Though I don't consider my memory of President John F. Kennedy's assassination to be any better or worse than anybody else's, I believe it is equally unshakeable.
On Friday, Nov. 22, 1963, I was in an elementary school classroom in the basement of St. Paul the Apostle Roman Catholic Church in Davenport, Iowa.
The student body had outgrown its accommodations in the main building across the street. I was in a shared 4th- and 5th-grade makeshift classroom just off the "secret" underground passageway between the rectory, where the priests lived, and the church.
At about 1:30 p.m., Father Meyer appeared suddenly from the passageway. He abruptly interrupted our lesson and signaled for Sister Mary Lester to follow him into the hallway.
His face was ashen and contorted with concern. He whispered something to Sister and she immediately burst into tears. She could not fully compose herself or even stand up straight.
As Father Meyer left, she gripped one of the desks - my desk - and found a bit of balance, her draped, oversized rosary beads clanging against the metal side of the desk as she swooned to and fro. The normally stoic and unflappable nun's body language and sorrowful look set the stage for a shocking announcement.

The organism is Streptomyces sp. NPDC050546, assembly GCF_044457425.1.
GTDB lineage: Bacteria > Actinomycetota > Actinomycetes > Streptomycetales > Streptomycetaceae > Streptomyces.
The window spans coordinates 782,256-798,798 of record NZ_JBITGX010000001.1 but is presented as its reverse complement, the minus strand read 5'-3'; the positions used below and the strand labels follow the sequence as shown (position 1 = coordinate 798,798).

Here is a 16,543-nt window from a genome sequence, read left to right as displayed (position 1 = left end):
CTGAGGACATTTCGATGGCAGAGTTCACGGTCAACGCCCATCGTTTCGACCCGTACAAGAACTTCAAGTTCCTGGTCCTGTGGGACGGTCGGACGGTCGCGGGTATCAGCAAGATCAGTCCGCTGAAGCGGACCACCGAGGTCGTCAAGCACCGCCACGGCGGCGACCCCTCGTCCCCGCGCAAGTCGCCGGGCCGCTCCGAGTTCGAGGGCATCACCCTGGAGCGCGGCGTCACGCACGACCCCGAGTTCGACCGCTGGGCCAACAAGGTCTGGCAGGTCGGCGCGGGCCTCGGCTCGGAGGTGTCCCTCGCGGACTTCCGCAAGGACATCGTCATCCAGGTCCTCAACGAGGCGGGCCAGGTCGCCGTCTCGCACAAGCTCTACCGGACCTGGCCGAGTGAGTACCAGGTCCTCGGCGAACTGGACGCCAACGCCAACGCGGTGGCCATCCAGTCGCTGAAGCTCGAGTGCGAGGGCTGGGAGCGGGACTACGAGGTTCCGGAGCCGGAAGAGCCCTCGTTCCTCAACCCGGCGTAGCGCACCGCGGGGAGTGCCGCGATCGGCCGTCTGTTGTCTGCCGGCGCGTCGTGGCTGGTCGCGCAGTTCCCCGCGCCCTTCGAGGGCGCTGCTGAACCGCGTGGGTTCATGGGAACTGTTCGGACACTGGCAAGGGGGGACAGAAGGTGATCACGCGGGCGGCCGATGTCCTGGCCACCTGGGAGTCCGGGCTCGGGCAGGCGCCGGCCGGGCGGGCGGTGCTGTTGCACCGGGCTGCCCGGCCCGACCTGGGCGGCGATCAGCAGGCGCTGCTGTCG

"Children, President Kennedy has been shot ... he's been taken to a hospital and ... he's dead," she said, the phrasing interrupted by emotions overtaking her attempts to communicate.
We heard footsteps above as parishioners began to fill the pews and fill the air with prayer for our country. One of the brighter kids whose home was equipped with a bomb shelter, as I recall, surmised that this might be an opportune time for "the Russians to attack."
Kennedy, a Catholic, was a heroic figure for parochial schools. Handsome, charming and witty, he was a model for young men and something to measure suitors by for young women. His beautiful wife and storybook family were a standard.
He couldn't be dead. And assassinated? My father had often shared anecdotes about World War II. It was a time to wonder if World War III would erupt in the days ahead.
We were all sent home. It was still daylight. Unlike my six siblings who were glued to the news events on the black-and-white TV, I climbed the towering pine tree in front of our house in an attempt to process. I would have stayed there into the night if not for my mother's comforting call to dinner.
These are my memories. What are yours?
If we receive letters or Reader's Views on JFK, we will package them in the coming days.
Robert Ehlert is the Statesman's editorial page editor. Contact him at 377-6437, or on Twitter @IDS_HelloIdaho.